Tag Archives: Surface

Window 10 TP Build 9926 – Tablet Mode

I wanted to mention something I noticed when powering up my Surface Pro running Windows 10 TP Build 9926 this morning….Tablet Mode. ¬†Down in the Notification section, click the icon and notice there is an option at the bottom for Tablet Mode:
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Eric Oszakiewski

Eric Oszakiewski is a professional software developer based in Scottsdale, AZ with over 36 years of IT experience, and 19 years Native American Gaming experience. He is currently working as a Sr .Net/SharePoint Development Lead for General Motors, and also as a consultant.

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Windows 8.1 Update 1

Today at Build 2014 Microsoft announced the availability of Windows 8.1 Update 1 on April 8th to the general public, but it’s available now to MSDN subscribers. Not wanting to waste any of the precious resources made available us MSDN folks, I promptly downloaded the bits and put them on my Surface Pro. Installation required applying 5 Feature Packs, and one system restart, total of about 15 minutes. Very simple, and none of my personal info or settings on the machines were modified or reset. Here’s my initial findings:

The Power icon now appears on the Start screen in the top right corner, next to your account picture. Nice quick way to Shut Down or Restart your machine without swiping from the right, tapping Settings, tapping Power, tapping Shutdown/Reset.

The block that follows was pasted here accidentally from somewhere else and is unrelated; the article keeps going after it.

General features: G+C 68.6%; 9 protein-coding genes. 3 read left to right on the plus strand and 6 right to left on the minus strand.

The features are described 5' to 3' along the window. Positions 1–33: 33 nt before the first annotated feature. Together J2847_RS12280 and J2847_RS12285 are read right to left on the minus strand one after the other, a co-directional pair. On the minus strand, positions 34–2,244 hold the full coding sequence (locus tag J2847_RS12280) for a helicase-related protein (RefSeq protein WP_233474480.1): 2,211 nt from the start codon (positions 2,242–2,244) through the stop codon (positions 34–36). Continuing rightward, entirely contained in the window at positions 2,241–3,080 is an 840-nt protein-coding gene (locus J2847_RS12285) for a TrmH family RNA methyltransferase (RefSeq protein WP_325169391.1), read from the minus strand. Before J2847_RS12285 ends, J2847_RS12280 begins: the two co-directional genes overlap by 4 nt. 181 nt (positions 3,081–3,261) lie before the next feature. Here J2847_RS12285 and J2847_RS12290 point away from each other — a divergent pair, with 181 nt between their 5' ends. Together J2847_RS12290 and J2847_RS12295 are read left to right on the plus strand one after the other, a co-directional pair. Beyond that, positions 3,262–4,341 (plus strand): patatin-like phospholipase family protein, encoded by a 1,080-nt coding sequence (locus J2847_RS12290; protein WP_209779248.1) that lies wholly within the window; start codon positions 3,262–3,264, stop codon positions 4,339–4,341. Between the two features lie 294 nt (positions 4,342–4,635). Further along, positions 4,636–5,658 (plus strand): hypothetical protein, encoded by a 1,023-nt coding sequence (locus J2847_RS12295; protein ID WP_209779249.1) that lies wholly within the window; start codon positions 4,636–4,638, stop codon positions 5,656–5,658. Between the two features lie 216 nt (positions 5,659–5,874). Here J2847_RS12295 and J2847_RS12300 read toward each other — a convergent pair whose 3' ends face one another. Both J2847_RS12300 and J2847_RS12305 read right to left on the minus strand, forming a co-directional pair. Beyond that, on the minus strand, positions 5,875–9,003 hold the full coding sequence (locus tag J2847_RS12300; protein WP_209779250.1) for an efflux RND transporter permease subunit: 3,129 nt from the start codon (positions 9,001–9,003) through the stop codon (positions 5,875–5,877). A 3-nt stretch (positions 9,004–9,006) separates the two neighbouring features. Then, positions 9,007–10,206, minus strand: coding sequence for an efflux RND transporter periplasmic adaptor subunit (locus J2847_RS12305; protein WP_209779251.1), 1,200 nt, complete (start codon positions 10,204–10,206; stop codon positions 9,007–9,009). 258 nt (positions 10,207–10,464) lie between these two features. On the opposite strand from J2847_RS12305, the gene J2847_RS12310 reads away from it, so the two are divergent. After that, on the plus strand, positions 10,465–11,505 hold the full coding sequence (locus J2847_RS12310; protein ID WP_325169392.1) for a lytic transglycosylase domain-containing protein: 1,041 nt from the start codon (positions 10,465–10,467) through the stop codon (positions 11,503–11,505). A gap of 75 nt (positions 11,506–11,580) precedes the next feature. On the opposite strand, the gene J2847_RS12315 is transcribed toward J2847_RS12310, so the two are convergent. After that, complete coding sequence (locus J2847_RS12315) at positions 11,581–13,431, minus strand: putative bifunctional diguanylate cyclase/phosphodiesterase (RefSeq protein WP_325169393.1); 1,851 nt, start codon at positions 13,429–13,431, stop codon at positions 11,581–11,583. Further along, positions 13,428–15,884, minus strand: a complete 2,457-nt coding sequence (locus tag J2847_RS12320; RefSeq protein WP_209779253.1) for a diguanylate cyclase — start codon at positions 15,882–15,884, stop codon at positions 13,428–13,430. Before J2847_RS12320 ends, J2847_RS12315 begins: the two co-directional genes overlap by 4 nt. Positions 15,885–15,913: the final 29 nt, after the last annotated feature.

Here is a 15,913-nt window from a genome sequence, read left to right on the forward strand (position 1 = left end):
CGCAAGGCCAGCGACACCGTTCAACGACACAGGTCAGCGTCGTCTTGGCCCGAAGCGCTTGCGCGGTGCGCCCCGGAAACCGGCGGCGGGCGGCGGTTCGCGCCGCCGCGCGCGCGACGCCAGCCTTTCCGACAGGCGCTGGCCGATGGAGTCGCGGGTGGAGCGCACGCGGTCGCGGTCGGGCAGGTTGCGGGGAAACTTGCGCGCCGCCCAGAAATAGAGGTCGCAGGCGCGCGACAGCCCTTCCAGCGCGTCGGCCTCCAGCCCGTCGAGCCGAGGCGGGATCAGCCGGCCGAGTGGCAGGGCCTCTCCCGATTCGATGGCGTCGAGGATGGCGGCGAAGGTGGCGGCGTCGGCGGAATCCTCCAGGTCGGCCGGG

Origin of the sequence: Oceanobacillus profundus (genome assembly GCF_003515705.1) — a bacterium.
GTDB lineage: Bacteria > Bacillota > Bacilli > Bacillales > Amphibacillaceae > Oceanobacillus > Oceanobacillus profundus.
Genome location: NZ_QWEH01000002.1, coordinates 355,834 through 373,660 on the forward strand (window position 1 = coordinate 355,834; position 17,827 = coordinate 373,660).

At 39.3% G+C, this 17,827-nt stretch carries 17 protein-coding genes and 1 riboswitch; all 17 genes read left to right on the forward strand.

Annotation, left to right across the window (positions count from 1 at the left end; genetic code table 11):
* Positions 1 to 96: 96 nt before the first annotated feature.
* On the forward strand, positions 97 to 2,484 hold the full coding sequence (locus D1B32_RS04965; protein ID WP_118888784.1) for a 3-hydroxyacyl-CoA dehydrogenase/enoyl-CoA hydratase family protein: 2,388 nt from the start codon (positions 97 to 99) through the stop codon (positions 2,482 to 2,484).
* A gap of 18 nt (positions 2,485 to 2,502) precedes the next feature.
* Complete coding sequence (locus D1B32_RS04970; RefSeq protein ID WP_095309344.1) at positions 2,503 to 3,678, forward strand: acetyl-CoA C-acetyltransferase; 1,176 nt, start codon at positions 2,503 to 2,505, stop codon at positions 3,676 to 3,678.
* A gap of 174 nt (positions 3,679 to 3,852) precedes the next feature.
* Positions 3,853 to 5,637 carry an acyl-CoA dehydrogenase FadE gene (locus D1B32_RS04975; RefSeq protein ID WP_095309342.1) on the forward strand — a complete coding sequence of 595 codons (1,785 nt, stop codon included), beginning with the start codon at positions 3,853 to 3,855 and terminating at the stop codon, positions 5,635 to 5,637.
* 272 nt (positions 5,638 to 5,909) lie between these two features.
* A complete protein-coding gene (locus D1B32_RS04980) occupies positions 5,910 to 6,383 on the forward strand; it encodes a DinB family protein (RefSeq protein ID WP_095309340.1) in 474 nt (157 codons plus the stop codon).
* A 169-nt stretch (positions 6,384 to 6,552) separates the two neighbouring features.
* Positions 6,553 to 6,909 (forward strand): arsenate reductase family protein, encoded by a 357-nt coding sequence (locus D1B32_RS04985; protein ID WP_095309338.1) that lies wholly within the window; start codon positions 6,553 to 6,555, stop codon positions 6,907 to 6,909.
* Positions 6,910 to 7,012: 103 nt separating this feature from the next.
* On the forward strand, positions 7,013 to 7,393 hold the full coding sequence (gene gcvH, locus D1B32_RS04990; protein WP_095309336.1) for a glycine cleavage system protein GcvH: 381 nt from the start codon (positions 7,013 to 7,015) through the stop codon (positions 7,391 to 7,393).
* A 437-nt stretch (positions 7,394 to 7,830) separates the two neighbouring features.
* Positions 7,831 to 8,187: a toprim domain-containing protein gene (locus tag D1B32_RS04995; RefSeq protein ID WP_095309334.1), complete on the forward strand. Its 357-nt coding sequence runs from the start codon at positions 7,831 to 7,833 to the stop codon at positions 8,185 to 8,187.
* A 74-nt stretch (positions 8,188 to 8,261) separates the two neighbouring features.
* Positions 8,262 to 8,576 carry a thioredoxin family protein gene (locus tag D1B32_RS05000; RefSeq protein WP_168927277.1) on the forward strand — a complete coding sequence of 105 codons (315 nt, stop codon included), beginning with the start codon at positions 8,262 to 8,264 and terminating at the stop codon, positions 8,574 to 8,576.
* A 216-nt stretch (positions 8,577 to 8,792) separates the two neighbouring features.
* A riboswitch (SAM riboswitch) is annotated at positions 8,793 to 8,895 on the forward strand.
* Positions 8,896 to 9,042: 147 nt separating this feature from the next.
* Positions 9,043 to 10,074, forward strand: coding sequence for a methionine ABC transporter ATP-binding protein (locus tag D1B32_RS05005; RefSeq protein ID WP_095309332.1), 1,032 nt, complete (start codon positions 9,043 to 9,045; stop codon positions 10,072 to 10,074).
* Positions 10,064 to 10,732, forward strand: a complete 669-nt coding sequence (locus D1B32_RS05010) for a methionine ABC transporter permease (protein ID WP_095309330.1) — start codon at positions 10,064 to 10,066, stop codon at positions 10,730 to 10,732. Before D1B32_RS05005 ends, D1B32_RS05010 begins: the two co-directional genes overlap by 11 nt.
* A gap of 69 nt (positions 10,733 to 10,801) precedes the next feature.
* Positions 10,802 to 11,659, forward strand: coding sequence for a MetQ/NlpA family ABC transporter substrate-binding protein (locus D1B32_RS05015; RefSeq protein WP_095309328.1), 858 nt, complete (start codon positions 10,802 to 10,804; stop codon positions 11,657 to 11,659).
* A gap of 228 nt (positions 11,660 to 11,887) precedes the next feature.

Screenshot (44) Screenshot (45)

The Store icon now appears in the taskbar by default, giving end-users the opportunity to find apps even quicker by having the store icon more visible other than on their Start screen or buried in their Apps somewhere when they remove it from their Start screen.
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Hold down the Ctrl key and left-click (or tap) on multiple tiles to select them as a group, for removal, movement, etc.
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Right-click on the tiles and get the traditional context menu instead of having to use the app bar at the bottom. Much more familiar feel to experienced Windows users
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System resources were well within normal limits too. Low CPU utilization, avg memory consumption, and very low overhead (only 770 MB for all 5 feature packs combined!)
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UPDATE: After installing the RT (ARM) version of Update 1, it seems all of the same changes apply with the exception of the Power icon at the top right of the Start screen. It’s not there, not sure if it was deliberately left off of the RT build or if it’s some security setting I have on my girls’ Surfaces. Either way, it’s a discrepancy. Everything else seems to be the same as far as I can tell.

Overall, so far so good! They also mentioned in a future release that the traditional Start menu was returning, as well as Cortana personal assistant integration from Windows Phone as well as other great features were coming. I’m very pleased that this was implemented in a series of feature packs instead of a major update requiring numerous restarts and altering of customized properties and settings. I’m looking forward to the next iteration with the additional changes and innovations!